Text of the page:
that Muscovites are cold, heartless people.
Au contraire, mon frère.
Today, I had two strangers be nice to me.
First, Baboo's glasses came apart. The screw came out of one side, and the arm/ear piece fell off. She had the arm and the screw. But it was so tiny, I couldn't get it back in with my giant, freak fingers.
The nearest eyeglass shop I know of has moved to parts unknown. So I tried the Posh Mall near us. Just inside the door is a kiosk with fancy designer sunglasses and eyeglass frames. I showed the clerk my dilemma, but she shook her head and said something about me needing a meister. She also went on about the nearest shop she could think of at some metro stop I've never heard of. Which means Too Damn Far for Me.
I thank her, and we wander farther down the mall. On our way back, she is on the phone and gesturing at us to come over.
"Tomorrow," she says to me in Russian. "Maybe something like 50 rubles. But if you can wait until tomorrow . . ."
I think she meant come back tomorrow. But she means pick it up tomorrow.
I reach into my purse for my card. It has my name and local phone number. She thinks I'm going for money. "No, don't pay until tomorrow," she tells me.
That was nice. And all above and beyond the call of duty.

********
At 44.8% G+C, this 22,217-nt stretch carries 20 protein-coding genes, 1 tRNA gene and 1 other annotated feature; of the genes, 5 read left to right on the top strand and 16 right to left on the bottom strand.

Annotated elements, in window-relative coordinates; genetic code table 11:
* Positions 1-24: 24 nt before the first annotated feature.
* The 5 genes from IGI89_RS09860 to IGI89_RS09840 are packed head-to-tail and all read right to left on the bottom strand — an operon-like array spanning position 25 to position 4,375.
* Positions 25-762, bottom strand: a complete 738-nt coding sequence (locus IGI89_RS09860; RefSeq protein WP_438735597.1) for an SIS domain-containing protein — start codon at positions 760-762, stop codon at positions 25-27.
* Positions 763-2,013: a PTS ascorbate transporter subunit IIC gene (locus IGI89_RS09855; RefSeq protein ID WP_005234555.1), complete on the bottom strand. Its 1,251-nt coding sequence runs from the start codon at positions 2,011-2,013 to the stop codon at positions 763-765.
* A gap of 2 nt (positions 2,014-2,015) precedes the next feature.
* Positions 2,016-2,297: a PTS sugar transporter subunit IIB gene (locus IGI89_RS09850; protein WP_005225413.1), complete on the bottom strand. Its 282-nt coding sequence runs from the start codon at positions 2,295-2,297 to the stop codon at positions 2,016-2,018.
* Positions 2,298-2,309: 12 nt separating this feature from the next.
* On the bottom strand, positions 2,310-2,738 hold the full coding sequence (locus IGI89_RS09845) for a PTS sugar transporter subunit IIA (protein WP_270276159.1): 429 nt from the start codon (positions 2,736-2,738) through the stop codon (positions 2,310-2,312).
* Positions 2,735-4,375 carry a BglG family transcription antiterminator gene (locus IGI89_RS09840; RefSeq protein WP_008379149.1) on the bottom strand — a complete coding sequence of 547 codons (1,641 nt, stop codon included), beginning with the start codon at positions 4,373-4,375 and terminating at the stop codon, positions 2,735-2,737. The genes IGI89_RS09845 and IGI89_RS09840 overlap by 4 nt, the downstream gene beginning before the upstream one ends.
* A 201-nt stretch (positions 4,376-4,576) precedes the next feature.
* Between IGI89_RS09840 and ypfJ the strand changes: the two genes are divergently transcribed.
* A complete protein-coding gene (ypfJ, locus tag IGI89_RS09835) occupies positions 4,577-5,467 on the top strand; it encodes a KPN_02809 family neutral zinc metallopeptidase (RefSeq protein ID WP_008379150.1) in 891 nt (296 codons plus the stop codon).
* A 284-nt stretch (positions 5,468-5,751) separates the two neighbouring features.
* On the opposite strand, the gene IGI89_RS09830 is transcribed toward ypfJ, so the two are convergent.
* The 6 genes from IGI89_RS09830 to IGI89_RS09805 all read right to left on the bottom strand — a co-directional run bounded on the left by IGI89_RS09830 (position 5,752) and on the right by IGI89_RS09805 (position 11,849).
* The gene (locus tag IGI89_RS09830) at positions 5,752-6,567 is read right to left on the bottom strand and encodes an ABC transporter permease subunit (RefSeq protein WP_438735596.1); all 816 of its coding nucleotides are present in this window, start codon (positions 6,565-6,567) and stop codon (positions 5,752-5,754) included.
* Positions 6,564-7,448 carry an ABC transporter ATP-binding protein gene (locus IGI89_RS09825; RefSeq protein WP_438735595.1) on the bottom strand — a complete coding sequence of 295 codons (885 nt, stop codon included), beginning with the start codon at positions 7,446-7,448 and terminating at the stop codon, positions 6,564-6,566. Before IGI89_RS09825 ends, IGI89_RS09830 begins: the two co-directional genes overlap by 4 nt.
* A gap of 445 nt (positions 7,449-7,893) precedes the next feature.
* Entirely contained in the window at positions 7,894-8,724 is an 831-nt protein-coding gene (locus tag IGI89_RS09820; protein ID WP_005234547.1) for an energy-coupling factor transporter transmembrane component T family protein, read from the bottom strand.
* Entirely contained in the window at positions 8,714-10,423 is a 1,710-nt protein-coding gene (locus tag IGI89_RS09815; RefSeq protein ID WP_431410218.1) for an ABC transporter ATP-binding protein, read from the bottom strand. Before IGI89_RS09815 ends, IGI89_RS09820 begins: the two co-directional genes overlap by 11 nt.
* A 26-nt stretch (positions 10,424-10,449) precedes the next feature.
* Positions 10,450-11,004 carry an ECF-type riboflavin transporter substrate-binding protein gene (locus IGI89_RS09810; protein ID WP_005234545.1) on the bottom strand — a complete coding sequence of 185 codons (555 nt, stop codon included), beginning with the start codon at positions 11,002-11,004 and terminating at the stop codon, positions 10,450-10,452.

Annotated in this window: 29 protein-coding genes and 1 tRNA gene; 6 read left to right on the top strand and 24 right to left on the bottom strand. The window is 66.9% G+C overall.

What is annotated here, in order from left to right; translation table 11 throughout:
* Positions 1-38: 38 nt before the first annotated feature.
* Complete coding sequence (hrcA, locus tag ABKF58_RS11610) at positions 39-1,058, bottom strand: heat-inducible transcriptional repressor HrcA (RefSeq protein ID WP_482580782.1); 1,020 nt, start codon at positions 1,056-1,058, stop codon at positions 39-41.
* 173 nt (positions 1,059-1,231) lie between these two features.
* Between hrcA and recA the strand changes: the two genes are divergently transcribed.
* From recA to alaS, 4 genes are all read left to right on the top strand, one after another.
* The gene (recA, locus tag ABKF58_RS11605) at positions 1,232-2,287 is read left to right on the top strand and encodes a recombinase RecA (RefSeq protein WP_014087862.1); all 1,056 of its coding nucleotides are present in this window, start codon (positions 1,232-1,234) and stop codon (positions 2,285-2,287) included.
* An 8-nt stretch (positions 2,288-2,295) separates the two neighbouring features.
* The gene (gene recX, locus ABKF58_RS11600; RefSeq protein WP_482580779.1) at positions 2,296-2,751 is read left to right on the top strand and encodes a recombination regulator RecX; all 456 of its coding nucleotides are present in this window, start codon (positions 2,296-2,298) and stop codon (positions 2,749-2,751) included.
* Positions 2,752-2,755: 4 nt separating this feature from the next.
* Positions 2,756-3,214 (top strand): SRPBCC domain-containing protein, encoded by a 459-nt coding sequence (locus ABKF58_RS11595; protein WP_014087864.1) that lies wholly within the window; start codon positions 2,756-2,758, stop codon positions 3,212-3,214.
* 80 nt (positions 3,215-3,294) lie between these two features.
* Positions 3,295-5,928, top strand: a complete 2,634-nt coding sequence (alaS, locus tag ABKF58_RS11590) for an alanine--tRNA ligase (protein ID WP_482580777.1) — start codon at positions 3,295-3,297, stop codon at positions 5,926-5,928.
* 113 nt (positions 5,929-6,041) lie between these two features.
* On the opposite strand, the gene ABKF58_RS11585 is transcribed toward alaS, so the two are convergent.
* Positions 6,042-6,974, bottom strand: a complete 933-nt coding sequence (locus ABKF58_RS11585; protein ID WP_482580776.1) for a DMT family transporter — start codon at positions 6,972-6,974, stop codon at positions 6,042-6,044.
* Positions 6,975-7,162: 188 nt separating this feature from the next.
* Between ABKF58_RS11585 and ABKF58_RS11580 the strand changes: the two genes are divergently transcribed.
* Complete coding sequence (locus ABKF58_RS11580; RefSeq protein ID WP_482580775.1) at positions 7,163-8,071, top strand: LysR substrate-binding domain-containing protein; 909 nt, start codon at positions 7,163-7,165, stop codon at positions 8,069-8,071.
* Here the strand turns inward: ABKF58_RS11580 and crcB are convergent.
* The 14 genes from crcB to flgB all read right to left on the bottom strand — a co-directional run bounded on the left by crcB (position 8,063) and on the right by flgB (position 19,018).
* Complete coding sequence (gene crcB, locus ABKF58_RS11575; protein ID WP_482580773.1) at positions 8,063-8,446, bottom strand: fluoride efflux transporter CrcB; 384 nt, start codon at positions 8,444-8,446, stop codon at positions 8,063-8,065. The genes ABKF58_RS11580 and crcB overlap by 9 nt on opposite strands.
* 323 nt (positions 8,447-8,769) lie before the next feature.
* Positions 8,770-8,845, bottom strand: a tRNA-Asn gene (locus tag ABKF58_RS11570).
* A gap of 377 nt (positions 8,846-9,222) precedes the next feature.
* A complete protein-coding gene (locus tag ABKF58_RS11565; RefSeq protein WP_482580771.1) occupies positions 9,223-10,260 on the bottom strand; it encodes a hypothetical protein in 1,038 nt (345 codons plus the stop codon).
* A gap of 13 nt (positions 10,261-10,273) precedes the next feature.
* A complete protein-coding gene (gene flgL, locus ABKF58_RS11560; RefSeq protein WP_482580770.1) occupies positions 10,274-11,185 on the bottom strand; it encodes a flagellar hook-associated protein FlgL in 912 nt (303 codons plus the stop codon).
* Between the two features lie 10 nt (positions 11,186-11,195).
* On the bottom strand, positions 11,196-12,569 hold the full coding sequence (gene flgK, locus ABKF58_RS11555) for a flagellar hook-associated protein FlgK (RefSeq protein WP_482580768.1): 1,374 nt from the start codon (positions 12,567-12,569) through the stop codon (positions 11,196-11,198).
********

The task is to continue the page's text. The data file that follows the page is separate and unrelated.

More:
Then, I was expecting The Spouse's suit to be delivered today after 4:00. I am to pony up the balance due, and some woman will hand me his suit and shirt. Around 5:00 the buzzer goes: I let her in. It is a woman about my age with a large purse.
I'm not convinced she can fit a suit in there, but what do I know?
"I'm supposed to collect money . . ." she says in Russian.
"And I'm supposed to get a suit," I say in English.
Cue the simultaneous whipping out of cell phones.
"Don't hand her any money without a suit," The Spouse tells me.
"Oh, dear," she tells me. "There's been a mix up."
Seems her English isn't half bad.
More phone conversations. We determine she will come back tomorrow, with a suit. I can keep my money until then.
"I'm sorry you had to make the trip for nothing," I tell her.
"Pul-eaz," she says. "I'm sorry we weren't able to bring you your suit."
Isn't that nice of her to say?
We decide she'll come back tomorrow between noon and 2:00.
Who knows: maybe I'll have a washing machine coming around that time, too.
Waiting... - *In October on Manezh Square, outside of the Kremlin* It's the final countdown until the Olympics... Here's a link to an article that was in the "Russia ...
3 years ago